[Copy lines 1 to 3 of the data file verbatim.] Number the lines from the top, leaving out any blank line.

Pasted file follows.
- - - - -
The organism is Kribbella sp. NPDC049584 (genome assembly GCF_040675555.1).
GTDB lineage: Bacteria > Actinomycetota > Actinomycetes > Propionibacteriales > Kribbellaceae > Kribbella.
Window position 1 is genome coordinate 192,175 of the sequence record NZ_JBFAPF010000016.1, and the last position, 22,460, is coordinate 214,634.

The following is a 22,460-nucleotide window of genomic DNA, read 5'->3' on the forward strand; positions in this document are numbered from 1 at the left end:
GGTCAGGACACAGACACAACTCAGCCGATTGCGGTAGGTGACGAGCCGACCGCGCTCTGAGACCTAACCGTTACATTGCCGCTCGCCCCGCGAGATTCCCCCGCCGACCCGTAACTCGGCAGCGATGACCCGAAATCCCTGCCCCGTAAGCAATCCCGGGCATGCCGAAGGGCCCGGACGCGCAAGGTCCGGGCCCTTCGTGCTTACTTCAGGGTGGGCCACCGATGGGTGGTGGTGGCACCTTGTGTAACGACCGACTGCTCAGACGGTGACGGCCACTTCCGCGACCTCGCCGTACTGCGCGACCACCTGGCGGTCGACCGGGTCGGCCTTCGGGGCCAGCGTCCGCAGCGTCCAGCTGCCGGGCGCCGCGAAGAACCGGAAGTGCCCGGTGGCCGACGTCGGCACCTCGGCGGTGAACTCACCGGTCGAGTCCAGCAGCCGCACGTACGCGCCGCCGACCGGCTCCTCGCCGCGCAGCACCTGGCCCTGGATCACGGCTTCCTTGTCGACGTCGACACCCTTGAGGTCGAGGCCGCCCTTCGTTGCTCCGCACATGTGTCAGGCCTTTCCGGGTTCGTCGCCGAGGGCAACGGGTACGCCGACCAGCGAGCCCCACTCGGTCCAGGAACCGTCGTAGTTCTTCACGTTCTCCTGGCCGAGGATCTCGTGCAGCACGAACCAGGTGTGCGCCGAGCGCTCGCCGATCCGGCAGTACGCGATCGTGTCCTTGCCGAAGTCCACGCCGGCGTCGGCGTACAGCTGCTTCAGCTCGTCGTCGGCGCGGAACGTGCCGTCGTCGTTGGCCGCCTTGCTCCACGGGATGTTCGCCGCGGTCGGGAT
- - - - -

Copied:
The organism is Kribbella sp. NPDC049584 (genome assembly GCF_040675555.1).
GTDB lineage: Bacteria > Actinomycetota > Actinomycetes > Propionibacteriales > Kribbellaceae > Kribbella.
Window position 1 is genome coordinate 192,175 of the sequence record NZ_JBFAPF010000016.1, and the last position, 22,460, is coordinate 214,634.